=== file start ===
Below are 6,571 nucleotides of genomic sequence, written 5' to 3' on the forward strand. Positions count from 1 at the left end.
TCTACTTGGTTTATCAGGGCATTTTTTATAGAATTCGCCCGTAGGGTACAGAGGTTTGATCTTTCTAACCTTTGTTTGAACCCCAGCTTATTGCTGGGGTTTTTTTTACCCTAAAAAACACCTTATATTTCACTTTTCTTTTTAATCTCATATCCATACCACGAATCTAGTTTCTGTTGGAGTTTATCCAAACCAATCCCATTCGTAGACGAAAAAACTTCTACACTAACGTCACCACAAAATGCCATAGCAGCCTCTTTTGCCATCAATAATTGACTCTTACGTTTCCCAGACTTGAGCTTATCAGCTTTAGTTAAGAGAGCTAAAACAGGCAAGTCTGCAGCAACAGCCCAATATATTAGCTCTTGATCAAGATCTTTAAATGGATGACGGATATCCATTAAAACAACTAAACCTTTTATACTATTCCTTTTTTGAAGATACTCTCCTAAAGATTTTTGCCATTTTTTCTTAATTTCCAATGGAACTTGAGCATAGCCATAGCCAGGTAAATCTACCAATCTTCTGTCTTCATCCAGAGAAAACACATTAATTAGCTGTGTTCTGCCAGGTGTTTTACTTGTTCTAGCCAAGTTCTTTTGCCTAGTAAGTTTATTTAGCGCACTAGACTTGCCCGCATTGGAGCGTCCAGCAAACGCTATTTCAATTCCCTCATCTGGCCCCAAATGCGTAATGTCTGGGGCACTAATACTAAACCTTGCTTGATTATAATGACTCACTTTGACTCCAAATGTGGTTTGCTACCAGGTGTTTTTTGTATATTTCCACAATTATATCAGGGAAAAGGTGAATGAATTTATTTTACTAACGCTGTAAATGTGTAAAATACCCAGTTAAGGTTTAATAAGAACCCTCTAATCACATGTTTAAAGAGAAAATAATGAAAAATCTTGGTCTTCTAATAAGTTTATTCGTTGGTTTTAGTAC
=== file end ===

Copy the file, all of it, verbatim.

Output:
Below are 6,571 nucleotides of genomic sequence, written 5' to 3' on the forward strand. Positions count from 1 at the left end.
TCTACTTGGTTTATCAGGGCATTTTTTATAGAATTCGCCCGTAGGGTACAGAGGTTTGATCTTTCTAACCTTTGTTTGAACCCCAGCTTATTGCTGGGGTTTTTTTTACCCTAAAAAACACCTTATATTTCACTTTTCTTTTTAATCTCATATCCATACCACGAATCTAGTTTCTGTTGGAGTTTATCCAAACCAATCCCATTCGTAGACGAAAAAACTTCTACACTAACGTCACCACAAAATGCCATAGCAGCCTCTTTTGCCATCAATAATTGACTCTTACGTTTCCCAGACTTGAGCTTATCAGCTTTAGTTAAGAGAGCTAAAACAGGCAAGTCTGCAGCAACAGCCCAATATATTAGCTCTTGATCAAGATCTTTAAATGGATGACGGATATCCATTAAAACAACTAAACCTTTTATACTATTCCTTTTTTGAAGATACTCTCCTAAAGATTTTTGCCATTTTTTCTTAATTTCCAATGGAACTTGAGCATAGCCATAGCCAGGTAAATCTACCAATCTTCTGTCTTCATCCAGAGAAAACACATTAATTAGCTGTGTTCTGCCAGGTGTTTTACTTGTTCTAGCCAAGTTCTTTTGCCTAGTAAGTTTATTTAGCGCACTAGACTTGCCCGCATTGGAGCGTCCAGCAAACGCTATTTCAATTCCCTCATCTGGCCCCAAATGCGTAATGTCTGGGGCACTAATACTAAACCTTGCTTGATTATAATGACTCACTTTGACTCCAAATGTGGTTTGCTACCAGGTGTTTTTTGTATATTTCCACAATTATATCAGGGAAAAGGTGAATGAATTTATTTTACTAACGCTGTAAATGTGTAAAATACCCAGTTAAGGTTTAATAAGAACCCTCTAATCACATGTTTAAAGAGAAAATAATGAAAAATCTTGGTCTTCTAATAAGTTTATTCGTTGGTTTTAGTAC